Peerage of Science (https://www.peerageofscience.org/), for example, promotes one peer review process for multiple journals, in ecology, and evolutionary and conservation biology. It is run by a for-profit organization, funded by publishers etc. The reviews themselves are peer-reviewed, but there is no journal editor in control of the peer review process. As of July 2014, 176 manuscripts have received 381 peer reviews, and there have been 942 peer review evaluations. Rubriq (http://www.rubriq.com/) also supports one peer review process for multiple journals. It offers independent, double-blind peer review and manuscript submission, recommends a suitable journal, and provides a score-card for reviews. The reviewer is rewarded financially, while the author pays for the R-score etc. Axios Review (http://axiosreview.org/) is another independent review service in ecology and evolutionary biology. The author aims at a top choice journal and “plays safe with others.” (Few manuscripts completely fail to be published, rather they are resubmitted, after rejection by one journal, to a less prestigious journal, in the so-called “journal cascade.”) eLife, BioMedCentral, PLoS and EMBO have started a peer review consortium in which papers are redirected with reviewer reports. Reviewers are anonymous to the author, but anonymity is optional for the journal cascade editor. SciRev (https://scirev.sc/) claims to be “speeding up scientific knowledge:” authors rate journals on efficiency and seek an efficient journal. An editor can compare his or her own journal with competitors.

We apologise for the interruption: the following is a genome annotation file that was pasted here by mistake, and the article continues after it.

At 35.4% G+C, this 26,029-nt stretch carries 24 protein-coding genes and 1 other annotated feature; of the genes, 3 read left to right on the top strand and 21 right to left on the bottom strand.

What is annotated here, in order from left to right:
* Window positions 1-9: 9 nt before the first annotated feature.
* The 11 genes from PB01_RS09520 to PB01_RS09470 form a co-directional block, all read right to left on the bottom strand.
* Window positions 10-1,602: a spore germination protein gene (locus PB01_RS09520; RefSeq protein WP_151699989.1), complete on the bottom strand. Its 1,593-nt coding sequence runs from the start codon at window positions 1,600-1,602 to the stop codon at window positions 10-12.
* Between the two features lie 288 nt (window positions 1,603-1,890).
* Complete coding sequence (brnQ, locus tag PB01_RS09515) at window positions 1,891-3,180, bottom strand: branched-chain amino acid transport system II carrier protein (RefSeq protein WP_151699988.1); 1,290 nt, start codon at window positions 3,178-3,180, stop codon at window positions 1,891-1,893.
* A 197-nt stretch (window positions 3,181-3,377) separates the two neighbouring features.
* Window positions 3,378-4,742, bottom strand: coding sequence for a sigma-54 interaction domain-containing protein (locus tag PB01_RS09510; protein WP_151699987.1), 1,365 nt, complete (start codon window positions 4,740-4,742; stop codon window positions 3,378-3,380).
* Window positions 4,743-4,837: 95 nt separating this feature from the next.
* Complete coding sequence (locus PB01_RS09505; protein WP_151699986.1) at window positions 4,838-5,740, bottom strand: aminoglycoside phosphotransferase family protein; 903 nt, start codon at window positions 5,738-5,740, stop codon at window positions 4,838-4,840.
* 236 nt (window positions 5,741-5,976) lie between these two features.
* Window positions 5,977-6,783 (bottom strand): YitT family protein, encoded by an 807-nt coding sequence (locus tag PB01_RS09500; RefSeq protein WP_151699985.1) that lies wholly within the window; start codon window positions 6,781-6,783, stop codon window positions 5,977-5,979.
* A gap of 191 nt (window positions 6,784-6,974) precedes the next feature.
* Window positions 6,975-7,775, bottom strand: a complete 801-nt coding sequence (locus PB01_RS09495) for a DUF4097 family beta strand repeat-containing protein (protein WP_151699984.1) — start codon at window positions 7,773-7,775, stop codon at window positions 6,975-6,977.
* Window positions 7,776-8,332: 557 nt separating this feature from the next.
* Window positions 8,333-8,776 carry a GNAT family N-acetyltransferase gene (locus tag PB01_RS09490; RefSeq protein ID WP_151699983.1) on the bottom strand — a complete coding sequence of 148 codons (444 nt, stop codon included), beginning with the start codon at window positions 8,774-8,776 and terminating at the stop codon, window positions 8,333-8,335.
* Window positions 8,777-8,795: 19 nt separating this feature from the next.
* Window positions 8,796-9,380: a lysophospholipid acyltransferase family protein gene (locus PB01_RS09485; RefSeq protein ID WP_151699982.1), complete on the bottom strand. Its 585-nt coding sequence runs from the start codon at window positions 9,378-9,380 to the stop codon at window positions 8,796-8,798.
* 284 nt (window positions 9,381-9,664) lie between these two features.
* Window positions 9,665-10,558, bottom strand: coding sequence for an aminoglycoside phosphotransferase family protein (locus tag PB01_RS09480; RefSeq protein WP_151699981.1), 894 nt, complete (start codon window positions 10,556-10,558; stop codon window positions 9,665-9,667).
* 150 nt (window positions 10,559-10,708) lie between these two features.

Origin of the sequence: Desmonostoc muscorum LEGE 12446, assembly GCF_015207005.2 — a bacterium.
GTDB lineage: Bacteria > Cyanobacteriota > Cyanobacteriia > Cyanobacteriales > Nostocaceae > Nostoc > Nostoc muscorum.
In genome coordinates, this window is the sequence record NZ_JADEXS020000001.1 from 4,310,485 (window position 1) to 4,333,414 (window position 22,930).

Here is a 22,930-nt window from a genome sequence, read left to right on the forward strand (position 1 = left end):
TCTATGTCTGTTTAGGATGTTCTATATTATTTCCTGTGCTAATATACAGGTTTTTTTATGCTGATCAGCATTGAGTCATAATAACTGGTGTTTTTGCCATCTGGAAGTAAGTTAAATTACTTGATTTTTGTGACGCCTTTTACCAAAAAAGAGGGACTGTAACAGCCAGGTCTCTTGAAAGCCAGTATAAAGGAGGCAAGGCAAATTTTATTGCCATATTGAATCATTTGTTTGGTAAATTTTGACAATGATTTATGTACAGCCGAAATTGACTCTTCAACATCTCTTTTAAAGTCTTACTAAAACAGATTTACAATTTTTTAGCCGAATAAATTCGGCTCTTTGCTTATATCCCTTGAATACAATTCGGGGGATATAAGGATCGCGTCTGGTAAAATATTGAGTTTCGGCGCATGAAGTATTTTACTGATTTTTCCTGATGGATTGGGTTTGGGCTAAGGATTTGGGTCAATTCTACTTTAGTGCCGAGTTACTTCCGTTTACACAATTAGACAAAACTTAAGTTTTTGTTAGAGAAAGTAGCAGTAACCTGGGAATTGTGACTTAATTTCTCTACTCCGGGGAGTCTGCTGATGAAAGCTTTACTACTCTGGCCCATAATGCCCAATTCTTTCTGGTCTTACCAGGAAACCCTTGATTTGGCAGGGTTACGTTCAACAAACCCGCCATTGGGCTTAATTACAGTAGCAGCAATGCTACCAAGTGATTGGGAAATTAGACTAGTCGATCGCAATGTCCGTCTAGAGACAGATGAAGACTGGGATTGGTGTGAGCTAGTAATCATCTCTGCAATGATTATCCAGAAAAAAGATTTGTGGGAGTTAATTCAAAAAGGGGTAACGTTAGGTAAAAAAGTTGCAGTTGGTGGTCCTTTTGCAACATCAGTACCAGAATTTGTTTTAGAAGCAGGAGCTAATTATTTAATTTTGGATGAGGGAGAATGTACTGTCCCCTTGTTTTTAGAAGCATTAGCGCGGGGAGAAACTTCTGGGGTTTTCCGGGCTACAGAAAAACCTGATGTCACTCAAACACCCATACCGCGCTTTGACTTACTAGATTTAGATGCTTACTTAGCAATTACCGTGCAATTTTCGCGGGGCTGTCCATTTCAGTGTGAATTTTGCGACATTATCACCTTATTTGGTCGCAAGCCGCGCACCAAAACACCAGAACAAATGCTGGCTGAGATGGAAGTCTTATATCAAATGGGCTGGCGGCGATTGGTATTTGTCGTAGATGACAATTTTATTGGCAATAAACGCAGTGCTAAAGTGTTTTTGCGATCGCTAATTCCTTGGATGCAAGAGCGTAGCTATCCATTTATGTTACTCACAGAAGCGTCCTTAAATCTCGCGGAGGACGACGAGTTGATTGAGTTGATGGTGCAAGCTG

So-called “mega-journals” (PLoS ONE, PeerJ, and eLife) are another trend. eLife arose from the San Francisco Declaration on Research Assessment (DORA, http://am.ascb.org/dora/). It is opposed to journal Impact Factors and runs a consolidated, pre-publication peer review service. Researchers can read and publish in eLife for free; the journal is supported by the Howard Hughes Medical Institute, the Max Planck institutes, and the Wellcome Trust. As of July 2014, it had published 488 articles, 85 of them in biochemistry. PeerJ is a peer-reviewed journal and preprint server in biological and medical sciences. It offers cheap, lifetime accounts (pre-paid). An editor handles pre-publication peer review. Some reviews (about 40%) are not anonymous. It links to Publons (vide infra). As of July 2014, it had published 476 articles and 433 preprints.
Frontiers (http://www.frontiersin.org/) was launched in 2007 by scientists from the Swiss Federal Institute of Technology, Lausanne, with a major investment by Nature Publishing Group. Its journals are largely in medicine etc., but also in chemistry, earth science, ecology and evolution. It offers open peer review in two phases (independent and interactive); anonymity is not allowed. Analytics automatically track views and downloads. The Frontiers evaluation system allows an entire community to score a paper. Frontiers has published 20,000 articles in 45 community-driven journals.
The business model is author-pays. The community also shares jobs postings. Other communities or social networks include Academia.edu (http://www.academia.edu/) and ResearchGate (http://www.researchgate.net/), where millions of researchers share papers, see analytics, and follow other people. The data repository Figshare (http://figshare.com/) has collaborative space in the cloud.